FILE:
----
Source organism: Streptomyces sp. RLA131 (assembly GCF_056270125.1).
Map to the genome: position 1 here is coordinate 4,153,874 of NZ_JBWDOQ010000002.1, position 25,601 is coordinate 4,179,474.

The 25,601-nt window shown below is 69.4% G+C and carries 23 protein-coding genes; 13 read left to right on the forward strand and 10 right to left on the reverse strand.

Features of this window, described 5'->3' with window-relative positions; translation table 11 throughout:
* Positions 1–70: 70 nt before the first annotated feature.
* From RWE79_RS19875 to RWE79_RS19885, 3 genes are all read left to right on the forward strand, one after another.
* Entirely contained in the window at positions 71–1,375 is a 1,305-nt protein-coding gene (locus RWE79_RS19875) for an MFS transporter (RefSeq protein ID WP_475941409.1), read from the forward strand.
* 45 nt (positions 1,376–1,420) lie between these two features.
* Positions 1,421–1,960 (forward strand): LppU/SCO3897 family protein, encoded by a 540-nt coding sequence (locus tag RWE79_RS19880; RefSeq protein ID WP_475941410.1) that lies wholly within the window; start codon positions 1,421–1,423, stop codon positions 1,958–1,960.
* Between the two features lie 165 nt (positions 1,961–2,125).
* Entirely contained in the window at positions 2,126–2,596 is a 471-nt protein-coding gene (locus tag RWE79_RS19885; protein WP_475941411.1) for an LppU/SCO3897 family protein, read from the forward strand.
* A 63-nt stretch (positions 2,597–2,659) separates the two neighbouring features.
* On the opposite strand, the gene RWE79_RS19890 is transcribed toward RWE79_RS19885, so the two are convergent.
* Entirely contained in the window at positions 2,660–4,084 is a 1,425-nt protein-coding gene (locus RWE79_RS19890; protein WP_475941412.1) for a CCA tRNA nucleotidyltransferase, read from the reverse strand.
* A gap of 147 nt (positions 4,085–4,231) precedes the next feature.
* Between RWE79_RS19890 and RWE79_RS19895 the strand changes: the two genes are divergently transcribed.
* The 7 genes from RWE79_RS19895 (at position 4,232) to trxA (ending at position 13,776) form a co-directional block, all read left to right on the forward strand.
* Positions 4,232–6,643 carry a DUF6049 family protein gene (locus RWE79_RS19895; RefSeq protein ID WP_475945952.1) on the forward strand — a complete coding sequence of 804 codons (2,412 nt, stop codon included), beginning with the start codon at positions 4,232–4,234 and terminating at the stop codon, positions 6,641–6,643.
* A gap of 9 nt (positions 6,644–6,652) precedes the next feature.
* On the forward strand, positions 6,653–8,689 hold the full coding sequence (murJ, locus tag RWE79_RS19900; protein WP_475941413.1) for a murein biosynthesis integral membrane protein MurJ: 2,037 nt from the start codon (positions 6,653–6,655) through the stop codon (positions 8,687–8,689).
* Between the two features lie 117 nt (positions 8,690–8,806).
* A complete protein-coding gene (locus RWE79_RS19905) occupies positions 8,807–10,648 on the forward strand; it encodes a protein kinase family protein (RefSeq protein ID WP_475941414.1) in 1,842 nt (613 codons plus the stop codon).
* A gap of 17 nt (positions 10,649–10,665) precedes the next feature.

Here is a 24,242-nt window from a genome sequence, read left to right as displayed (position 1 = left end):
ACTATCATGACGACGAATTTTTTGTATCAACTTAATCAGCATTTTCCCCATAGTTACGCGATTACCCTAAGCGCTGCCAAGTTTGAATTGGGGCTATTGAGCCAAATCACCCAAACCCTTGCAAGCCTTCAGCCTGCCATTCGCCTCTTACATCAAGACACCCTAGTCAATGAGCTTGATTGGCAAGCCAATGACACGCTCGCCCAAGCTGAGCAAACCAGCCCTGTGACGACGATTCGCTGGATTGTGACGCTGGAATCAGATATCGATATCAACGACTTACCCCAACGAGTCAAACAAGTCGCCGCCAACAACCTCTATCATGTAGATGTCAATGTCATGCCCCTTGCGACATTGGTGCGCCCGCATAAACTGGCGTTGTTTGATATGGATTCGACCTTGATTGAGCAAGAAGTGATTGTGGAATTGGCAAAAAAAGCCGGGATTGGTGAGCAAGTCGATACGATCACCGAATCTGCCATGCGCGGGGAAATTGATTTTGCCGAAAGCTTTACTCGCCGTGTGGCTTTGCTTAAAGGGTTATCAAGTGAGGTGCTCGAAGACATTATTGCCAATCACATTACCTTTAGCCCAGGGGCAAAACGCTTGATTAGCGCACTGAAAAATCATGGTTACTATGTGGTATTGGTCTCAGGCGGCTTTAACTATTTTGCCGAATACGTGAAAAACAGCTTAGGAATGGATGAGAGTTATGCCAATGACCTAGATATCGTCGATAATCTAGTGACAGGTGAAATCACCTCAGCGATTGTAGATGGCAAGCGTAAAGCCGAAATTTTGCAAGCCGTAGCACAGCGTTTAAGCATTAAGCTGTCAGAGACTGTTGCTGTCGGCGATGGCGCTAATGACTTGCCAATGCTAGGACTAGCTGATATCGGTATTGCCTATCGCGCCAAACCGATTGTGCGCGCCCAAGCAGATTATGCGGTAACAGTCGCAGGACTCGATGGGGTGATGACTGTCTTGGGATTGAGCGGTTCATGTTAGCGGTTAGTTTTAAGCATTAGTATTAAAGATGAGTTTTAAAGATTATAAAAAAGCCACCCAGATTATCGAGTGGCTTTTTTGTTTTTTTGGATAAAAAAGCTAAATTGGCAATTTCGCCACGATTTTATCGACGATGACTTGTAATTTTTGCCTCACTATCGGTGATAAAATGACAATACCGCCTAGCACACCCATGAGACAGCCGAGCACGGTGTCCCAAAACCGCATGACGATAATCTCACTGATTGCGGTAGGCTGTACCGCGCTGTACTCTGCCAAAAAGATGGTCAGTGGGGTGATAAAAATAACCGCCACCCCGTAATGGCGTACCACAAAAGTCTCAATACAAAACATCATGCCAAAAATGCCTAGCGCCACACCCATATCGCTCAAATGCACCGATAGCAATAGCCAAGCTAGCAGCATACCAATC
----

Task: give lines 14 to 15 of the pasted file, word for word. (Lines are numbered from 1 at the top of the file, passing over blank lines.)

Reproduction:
* Entirely contained in the window at positions 2,660–4,084 is a 1,425-nt protein-coding gene (locus RWE79_RS19890; protein WP_475941412.1) for a CCA tRNA nucleotidyltransferase, read from the reverse strand.
* A gap of 147 nt (positions 4,085–4,231) precedes the next feature.